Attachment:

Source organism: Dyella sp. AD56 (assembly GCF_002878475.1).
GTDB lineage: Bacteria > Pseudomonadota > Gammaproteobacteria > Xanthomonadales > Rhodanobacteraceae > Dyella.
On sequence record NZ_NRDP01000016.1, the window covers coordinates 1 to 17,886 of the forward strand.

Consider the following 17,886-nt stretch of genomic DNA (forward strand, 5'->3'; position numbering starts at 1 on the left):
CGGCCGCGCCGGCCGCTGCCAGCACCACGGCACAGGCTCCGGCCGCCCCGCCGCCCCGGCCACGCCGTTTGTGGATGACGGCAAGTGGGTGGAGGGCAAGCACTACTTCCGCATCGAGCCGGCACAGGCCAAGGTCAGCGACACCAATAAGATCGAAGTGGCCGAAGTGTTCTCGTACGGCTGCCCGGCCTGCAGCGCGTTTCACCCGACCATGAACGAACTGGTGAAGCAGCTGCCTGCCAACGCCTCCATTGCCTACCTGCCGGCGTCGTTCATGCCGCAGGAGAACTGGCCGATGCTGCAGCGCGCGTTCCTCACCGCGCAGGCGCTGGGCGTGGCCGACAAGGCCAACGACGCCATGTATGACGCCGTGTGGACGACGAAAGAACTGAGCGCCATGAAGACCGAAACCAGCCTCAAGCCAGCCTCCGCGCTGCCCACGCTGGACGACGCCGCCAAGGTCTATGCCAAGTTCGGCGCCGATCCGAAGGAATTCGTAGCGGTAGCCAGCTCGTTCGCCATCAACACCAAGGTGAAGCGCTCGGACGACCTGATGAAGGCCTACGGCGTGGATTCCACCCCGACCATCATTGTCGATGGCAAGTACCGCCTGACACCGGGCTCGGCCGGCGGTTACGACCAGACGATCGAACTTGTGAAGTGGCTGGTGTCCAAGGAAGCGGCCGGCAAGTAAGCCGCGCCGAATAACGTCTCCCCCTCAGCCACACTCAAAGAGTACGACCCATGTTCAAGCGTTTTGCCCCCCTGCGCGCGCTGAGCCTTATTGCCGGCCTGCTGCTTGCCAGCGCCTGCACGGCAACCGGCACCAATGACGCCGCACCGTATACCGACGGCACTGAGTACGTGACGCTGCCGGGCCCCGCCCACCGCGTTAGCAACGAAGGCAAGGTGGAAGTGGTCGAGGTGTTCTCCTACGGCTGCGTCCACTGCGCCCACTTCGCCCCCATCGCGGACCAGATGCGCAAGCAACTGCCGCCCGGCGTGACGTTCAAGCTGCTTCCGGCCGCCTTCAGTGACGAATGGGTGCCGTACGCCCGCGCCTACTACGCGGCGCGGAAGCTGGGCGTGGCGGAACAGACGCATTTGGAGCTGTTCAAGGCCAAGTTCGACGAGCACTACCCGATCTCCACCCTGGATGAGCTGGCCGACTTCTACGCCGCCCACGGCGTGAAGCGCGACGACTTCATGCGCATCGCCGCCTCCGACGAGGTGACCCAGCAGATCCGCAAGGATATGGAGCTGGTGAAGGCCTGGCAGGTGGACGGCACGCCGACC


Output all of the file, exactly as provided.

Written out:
Source organism: Dyella sp. AD56 (assembly GCF_002878475.1).
GTDB lineage: Bacteria > Pseudomonadota > Gammaproteobacteria > Xanthomonadales > Rhodanobacteraceae > Dyella.
On sequence record NZ_NRDP01000016.1, the window covers coordinates 1 to 17,886 of the forward strand.

Consider the following 17,886-nt stretch of genomic DNA (forward strand, 5'->3'; position numbering starts at 1 on the left):
CGGCCGCGCCGGCCGCTGCCAGCACCACGGCACAGGCTCCGGCCGCCCCGCCGCCCCGGCCACGCCGTTTGTGGATGACGGCAAGTGGGTGGAGGGCAAGCACTACTTCCGCATCGAGCCGGCACAGGCCAAGGTCAGCGACACCAATAAGATCGAAGTGGCCGAAGTGTTCTCGTACGGCTGCCCGGCCTGCAGCGCGTTTCACCCGACCATGAACGAACTGGTGAAGCAGCTGCCTGCCAACGCCTCCATTGCCTACCTGCCGGCGTCGTTCATGCCGCAGGAGAACTGGCCGATGCTGCAGCGCGCGTTCCTCACCGCGCAGGCGCTGGGCGTGGCCGACAAGGCCAACGACGCCATGTATGACGCCGTGTGGACGACGAAAGAACTGAGCGCCATGAAGACCGAAACCAGCCTCAAGCCAGCCTCCGCGCTGCCCACGCTGGACGACGCCGCCAAGGTCTATGCCAAGTTCGGCGCCGATCCGAAGGAATTCGTAGCGGTAGCCAGCTCGTTCGCCATCAACACCAAGGTGAAGCGCTCGGACGACCTGATGAAGGCCTACGGCGTGGATTCCACCCCGACCATCATTGTCGATGGCAAGTACCGCCTGACACCGGGCTCGGCCGGCGGTTACGACCAGACGATCGAACTTGTGAAGTGGCTGGTGTCCAAGGAAGCGGCCGGCAAGTAAGCCGCGCCGAATAACGTCTCCCCCTCAGCCACACTCAAAGAGTACGACCCATGTTCAAGCGTTTTGCCCCCCTGCGCGCGCTGAGCCTTATTGCCGGCCTGCTGCTTGCCAGCGCCTGCACGGCAACCGGCACCAATGACGCCGCACCGTATACCGACGGCACTGAGTACGTGACGCTGCCGGGCCCCGCCCACCGCGTTAGCAACGAAGGCAAGGTGGAAGTGGTCGAGGTGTTCTCCTACGGCTGCGTCCACTGCGCCCACTTCGCCCCCATCGCGGACCAGATGCGCAAGCAACTGCCGCCCGGCGTGACGTTCAAGCTGCTTCCGGCCGCCTTCAGTGACGAATGGGTGCCGTACGCCCGCGCCTACTACGCGGCGCGGAAGCTGGGCGTGGCGGAACAGACGCATTTGGAGCTGTTCAAGGCCAAGTTCGACGAGCACTACCCGATCTCCACCCTGGATGAGCTGGCCGACTTCTACGCCGCCCACGGCGTGAAGCGCGACGACTTCATGCGCATCGCCGCCTCCGACGAGGTGACCCAGCAGATCCGCAAGGATATGGAGCTGGTGAAGGCCTGGCAGGTGGACGGCACGCCGACC